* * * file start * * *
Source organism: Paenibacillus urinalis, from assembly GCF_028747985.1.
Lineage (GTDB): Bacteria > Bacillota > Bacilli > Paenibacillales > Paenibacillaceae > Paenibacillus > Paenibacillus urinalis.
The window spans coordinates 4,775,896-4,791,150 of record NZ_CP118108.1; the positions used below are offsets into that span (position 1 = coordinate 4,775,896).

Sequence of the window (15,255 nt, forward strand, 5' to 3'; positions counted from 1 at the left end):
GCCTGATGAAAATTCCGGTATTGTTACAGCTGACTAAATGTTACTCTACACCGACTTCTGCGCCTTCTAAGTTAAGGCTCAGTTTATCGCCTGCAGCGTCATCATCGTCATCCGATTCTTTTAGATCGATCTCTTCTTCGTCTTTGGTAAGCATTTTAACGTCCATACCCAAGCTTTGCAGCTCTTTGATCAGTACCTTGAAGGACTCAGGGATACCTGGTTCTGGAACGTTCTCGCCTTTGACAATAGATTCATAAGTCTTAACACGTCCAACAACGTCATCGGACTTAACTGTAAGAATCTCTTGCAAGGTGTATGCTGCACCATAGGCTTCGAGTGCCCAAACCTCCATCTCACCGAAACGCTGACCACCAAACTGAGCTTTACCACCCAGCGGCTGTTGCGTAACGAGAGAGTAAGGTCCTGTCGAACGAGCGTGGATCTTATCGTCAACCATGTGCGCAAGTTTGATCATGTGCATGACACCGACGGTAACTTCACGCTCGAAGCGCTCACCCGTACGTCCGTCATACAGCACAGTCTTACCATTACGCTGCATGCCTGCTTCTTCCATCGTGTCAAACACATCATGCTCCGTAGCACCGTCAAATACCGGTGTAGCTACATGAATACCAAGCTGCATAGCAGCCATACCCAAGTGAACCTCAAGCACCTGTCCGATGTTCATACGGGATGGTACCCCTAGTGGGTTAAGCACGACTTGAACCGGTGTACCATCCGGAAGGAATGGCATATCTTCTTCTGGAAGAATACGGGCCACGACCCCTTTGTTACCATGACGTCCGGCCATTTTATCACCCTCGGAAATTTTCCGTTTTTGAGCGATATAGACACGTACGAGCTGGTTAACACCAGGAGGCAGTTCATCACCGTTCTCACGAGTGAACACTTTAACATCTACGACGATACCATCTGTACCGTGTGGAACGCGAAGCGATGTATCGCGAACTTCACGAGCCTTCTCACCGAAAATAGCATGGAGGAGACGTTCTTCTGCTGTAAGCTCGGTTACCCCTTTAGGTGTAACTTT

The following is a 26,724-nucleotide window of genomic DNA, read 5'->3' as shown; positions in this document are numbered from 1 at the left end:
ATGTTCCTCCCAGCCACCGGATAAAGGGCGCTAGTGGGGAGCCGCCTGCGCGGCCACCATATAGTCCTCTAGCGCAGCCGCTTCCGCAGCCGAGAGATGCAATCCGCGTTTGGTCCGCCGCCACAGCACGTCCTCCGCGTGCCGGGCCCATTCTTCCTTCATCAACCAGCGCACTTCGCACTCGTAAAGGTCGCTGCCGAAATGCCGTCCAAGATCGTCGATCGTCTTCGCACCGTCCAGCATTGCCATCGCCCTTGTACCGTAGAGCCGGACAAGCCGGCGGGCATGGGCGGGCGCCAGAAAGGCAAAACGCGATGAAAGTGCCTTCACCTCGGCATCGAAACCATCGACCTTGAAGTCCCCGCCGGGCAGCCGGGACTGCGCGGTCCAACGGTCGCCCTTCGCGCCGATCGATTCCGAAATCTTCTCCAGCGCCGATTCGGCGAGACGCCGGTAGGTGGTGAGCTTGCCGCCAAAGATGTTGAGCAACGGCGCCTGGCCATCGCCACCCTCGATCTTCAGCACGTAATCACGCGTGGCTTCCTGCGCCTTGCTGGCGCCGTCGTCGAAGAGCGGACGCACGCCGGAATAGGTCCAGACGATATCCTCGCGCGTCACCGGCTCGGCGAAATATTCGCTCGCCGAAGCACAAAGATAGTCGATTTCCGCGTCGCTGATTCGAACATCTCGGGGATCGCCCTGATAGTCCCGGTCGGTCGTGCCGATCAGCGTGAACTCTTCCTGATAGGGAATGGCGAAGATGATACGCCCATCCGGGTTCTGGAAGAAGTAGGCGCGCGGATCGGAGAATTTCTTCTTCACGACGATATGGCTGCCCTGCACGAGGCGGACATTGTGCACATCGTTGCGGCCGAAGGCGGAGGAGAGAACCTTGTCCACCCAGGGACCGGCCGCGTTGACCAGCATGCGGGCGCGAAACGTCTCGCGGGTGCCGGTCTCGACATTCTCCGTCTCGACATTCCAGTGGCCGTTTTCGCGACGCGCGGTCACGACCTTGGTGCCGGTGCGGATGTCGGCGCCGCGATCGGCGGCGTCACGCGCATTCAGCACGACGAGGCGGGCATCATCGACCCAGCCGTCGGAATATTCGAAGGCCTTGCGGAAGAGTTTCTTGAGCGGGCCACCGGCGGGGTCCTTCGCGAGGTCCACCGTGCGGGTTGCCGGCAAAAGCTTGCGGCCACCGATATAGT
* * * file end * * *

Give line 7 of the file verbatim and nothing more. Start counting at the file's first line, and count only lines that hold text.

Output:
ATGTTCCTCCCAGCCACCGGATAAAGGGCGCTAGTGGGGAGCCGCCTGCGCGGCCACCATATAGTCCTCTAGCGCAGCCGCTTCCGCAGCCGAGAGATGCAATCCGCGTTTGGTCCGCCGCCACAGCACGTCCTCCGCGTGCCGGGCCCATTCTTCCTTCATCAACCAGCGCACTTCGCACTCGTAAAGGTCGCTGCCGAAATGCCGTCCAAGATCGTCGATCGTCTTCGCACCGTCCAGCATTGCCATCGCCCTTGTACCGTAGAGCCGGACAAGCCGGCGGGCATGGGCGGGCGCCAGAAAGGCAAAACGCGATGAAAGTGCCTTCACCTCGGCATCGAAACCATCGACCTTGAAGTCCCCGCCGGGCAGCCGGGACTGCGCGGTCCAACGGTCGCCCTTCGCGCCGATCGATTCCGAAATCTTCTCCAGCGCCGATTCGGCGAGACGCCGGTAGGTGGTGAGCTTGCCGCCAAAGATGTTGAGCAACGGCGCCTGGCCATCGCCACCCTCGATCTTCAGCACGTAATCACGCGTGGCTTCCTGCGCCTTGCTGGCGCCGTCGTCGAAGAGCGGACGCACGCCGGAATAGGTCCAGACGATATCCTCGCGCGTCACCGGCTCGGCGAAATATTCGCTCGCCGAAGCACAAAGATAGTCGATTTCCGCGTCGCTGATTCGAACATCTCGGGGATCGCCCTGATAGTCCCGGTCGGTCGTGCCGATCAGCGTGAACTCTTCCTGATAGGGAATGGCGAAGATGATACGCCCATCCGGGTTCTGGAAGAAGTAGGCGCGCGGATCGGAGAATTTCTTCTTCACGACGATATGGCTGCCCTGCACGAGGCGGACATTGTGCACATCGTTGCGGCCGAAGGCGGAGGAGAGAACCTTGTCCACCCAGGGACCGGCCGCGTTGACCAGCATGCGGGCGCGAAACGTCTCGCGGGTGCCGGTCTCGACATTCTCCGTCTCGACATTCCAGTGGCCGTTTTCGCGACGCGCGGTCACGACCTTGGTGCCGGTGCGGATGTCGGCGCCGCGATCGGCGGCGTCACGCGCATTCAGCACGACGAGGCGGGCATCATCGACCCAGCCGTCGGAATATTCGAAGGCCTTGCGGAAGAGTTTCTTGAGCGGGCCACCGGCGGGGTCCTTCGCGAGGTCCACCGTGCGGGTTGCCGGCAAAAGCTTGCGGCCACCGATATAGT